Treating Patients for the First Time
Like most diabetics, I’ve spent my fair share of time in the doctor’s office. Sitting up in the patient’s chair, talking about my most recent A1c and blood glucose trends, my experiences thus far have all been on the receiving end. Well, for the first time, I recently flipped the switch on what’s been a routine in my life, and became the provider in charge of my own diabetic patients.
As a first-year medical student, I have the opportunity to volunteer my time on the weekends to a free, student-run clinic that hosts different specialties including: regular adult care, pediatrics, and diabetes. We see patients and more or less take the place of a primary care physician for routine health matters. A number of medical students, pharmacy students, nutritionists, and at least one licensed attending physician collaborate to provide care and set health plans for these patients who may otherwise never be seen by doctors.
The free clinic is named the Health Resource Center (HRC), and is strategically located in the 63113 area code, a low-income area in the northern region of the city with some of the highest problematic health disparities in St. Louis. This small strip of the city has one of the smallest general populations, but is among the highest in death rates, dropout rates, and diabetes[i]. While such an area requires a multifaceted, interdisciplinary plan of attack in order to truly solve these disparities, as future healthcare providers, we believe increasing care and education through a free clinic is a step towards the right direction. So when I first learned of the diabetes-specific clinic day, I jumped at the opportunity and signed up immediately. What better way to gain my first, real clinical experience with a degree of responsibility than to treat patients with the disease I’ve essentially grown up and evolved with over the last eleven years? I was excited for the first chance to showcase my abilities as a not just a future physician, but also as a health coach and instructor.
I saw two patients that day in the clinic. Each was significantly older than I am. This will likely mostly be the case, at least for the start of my career, but the fact that I am brand new to this role is why seniority plays a part in my apprehension. Although I will become, and am already well on my way to being qualified, I still marvel at the way that my current status gives me to the right to instruct grown adults on the way to live their lives.
My first patient had just recently been diagnosed with diabetes. My job (thankfully) was not to break the news of his diagnosis, but to now educate him on everything that comes next. I had to dissolve my intellectual bias and teach this patient concepts that have been engrained into my consciousness such as: testing blood sugar several times throughout the day, what a hemoglobin A1c was and how to lower it, and signs and symptoms of high and low blood sugars. The man was elderly, but in great physical condition. The attending physician and I decided he could likely greatly reduce his symptoms and even possibly reverse his diabetes just by making some significant changes to his diet.
My second patient was actually diagnosed with diabetes in the early 2000s and therefore has actually been managing his condition longer than I have. In contrast to my first patient, he already knew much of the key points in controlling diabetes, this trip to the clinic was more about fine-tuning his techniques on a path to reclaiming his life in the form of healthier habits. Having already completed the visit with my first patient, I was much more calm and less anxious about my role delivering sound advice and helping this next patient achieve his health goals. Years of researching and experimenting ways to manage my own diabetes finally came to form. I was able to package information from the American Diabetes Association, the advice of the attending physician, and my own personal knowledge and experience in a structured nutrition and exercise plan for this patient to take home and implement in his everyday routine.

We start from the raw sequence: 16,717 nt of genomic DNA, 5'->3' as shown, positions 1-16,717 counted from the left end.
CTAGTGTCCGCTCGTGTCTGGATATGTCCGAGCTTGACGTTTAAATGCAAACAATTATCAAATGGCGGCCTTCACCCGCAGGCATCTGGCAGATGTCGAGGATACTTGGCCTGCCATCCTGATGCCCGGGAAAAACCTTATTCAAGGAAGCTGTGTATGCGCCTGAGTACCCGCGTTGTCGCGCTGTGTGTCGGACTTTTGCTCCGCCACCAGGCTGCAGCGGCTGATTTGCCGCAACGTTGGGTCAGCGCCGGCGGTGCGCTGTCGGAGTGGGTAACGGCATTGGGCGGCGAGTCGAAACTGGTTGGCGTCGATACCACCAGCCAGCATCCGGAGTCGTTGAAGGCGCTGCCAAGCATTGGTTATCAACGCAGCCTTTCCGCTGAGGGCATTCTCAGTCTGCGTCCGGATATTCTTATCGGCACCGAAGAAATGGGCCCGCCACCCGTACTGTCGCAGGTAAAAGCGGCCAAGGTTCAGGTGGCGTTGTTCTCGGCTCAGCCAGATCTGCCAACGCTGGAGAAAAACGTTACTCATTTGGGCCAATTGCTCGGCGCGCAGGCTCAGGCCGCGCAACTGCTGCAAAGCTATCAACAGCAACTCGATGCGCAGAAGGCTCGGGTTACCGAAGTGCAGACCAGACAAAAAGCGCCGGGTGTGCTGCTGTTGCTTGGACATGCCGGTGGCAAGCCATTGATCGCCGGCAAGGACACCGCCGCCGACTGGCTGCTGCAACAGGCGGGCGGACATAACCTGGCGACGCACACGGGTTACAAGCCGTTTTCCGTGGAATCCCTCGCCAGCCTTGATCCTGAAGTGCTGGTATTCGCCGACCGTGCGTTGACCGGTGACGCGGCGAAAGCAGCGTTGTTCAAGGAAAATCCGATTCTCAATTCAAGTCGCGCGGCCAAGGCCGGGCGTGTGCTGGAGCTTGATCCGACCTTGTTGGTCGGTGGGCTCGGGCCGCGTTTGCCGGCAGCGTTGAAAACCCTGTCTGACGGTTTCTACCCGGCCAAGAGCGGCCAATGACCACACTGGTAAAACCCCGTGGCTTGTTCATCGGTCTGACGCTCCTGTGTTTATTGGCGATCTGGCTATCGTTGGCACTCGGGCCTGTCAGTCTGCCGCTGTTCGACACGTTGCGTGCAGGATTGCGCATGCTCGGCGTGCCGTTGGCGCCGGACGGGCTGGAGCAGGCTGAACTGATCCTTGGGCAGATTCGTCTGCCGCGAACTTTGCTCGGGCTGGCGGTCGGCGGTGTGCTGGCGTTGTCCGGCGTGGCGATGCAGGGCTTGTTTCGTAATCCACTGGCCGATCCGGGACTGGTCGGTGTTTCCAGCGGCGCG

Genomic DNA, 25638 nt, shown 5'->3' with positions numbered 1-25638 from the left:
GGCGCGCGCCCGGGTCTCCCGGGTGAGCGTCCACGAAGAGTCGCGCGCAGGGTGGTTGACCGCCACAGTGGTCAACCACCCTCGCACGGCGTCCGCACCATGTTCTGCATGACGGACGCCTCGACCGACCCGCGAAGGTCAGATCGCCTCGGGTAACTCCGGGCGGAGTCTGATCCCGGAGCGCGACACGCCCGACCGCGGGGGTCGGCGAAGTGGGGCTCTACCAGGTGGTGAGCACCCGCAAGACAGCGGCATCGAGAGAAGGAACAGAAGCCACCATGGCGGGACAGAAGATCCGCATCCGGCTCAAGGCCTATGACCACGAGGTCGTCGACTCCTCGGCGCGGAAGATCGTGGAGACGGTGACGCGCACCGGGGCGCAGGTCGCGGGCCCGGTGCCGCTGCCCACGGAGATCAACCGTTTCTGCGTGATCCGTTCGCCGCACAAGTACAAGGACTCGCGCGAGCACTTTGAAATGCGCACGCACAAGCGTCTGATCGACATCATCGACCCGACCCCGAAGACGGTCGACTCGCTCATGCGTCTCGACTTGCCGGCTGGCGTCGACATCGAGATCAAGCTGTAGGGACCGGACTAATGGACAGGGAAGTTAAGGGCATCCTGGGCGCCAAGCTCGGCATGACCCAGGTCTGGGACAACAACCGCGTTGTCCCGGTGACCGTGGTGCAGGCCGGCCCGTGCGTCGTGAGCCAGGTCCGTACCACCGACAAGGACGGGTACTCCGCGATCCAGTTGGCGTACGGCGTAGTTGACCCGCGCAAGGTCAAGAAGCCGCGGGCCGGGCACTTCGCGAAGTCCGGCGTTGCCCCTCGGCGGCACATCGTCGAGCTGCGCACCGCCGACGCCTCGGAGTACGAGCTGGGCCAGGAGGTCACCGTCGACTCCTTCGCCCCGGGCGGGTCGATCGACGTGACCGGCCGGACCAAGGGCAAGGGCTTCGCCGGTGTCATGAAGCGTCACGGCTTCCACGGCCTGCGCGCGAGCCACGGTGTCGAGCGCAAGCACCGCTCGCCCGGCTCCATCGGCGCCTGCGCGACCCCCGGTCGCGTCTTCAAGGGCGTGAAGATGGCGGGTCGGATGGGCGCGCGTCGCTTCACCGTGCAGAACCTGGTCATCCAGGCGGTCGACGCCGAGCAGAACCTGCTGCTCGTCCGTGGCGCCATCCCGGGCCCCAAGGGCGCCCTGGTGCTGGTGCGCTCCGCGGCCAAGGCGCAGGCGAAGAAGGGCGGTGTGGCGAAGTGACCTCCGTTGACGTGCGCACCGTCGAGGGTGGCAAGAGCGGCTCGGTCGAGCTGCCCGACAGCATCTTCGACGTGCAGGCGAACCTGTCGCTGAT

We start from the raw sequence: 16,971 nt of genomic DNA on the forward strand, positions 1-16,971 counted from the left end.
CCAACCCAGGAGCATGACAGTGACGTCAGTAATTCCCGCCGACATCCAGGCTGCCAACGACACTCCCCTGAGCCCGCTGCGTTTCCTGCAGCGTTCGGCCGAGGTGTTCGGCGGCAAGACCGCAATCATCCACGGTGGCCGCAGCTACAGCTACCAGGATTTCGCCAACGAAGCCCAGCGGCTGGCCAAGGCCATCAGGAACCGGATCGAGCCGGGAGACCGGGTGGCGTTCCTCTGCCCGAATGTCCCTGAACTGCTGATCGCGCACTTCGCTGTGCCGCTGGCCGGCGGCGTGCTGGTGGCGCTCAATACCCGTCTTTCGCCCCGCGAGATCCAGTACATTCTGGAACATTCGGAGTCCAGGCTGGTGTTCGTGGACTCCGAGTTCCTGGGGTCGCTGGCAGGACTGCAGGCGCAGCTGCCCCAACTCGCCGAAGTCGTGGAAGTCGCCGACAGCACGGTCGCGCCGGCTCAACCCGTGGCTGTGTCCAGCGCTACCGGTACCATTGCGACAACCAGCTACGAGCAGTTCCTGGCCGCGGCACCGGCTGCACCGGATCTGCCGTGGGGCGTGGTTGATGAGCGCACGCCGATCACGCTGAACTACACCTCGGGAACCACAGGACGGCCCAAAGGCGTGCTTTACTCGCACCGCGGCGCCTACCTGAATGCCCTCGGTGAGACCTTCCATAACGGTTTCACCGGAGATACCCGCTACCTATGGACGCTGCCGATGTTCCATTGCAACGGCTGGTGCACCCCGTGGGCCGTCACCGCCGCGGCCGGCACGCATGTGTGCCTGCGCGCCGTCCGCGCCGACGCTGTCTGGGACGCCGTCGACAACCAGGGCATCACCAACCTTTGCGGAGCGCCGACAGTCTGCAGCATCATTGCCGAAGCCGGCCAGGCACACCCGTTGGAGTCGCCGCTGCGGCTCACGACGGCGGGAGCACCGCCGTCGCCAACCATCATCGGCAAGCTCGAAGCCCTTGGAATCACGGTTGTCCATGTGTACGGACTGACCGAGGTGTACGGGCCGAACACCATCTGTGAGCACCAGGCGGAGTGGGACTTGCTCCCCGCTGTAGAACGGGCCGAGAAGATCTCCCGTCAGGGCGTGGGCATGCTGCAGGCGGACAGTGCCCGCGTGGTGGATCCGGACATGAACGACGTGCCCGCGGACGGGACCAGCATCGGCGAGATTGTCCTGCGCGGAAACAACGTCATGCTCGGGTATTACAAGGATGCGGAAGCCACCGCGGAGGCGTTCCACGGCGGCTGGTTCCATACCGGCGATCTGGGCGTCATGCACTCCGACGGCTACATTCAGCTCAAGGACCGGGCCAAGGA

Treating just two patients in a day is the equivalent of chipping away at a wall with a teaspoon. While I was able to successfully aid in not only treating patients, but helping further their education, there is still much work to be done in achieving health outcome equality. The continuing work of the HRC will have to be supplemented with nutritional, pharmaceutical, and exercise programs outside of the clinic. I hope to drive forth these causes as I move along the road to becoming a physician. That day was the first of many where I will be depended on for care and instruction. As these experiences come, my confidence in my ability grows as I fulfill my calling.
If you are located in the St. Louis area and would like to find out more information about the Health Resource Center in, please email us at firstname.lastname@example.org, below is the address to the clinic:
Health Resource Center- Saint Louis University School of Medicine
1408 N Kingshighway Blvd, Suite 213
Saint Louis, MO 63113
Phone: (314) 389-0008/ Fax: (314) 696-2671
Regular Clinic Hours are held every Saturday from 9:00 am- 12:00 pm, with signups starting at 8:30 am. Patients are served in order of arrival.
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[i] City of St. Louis Department of Health, 2012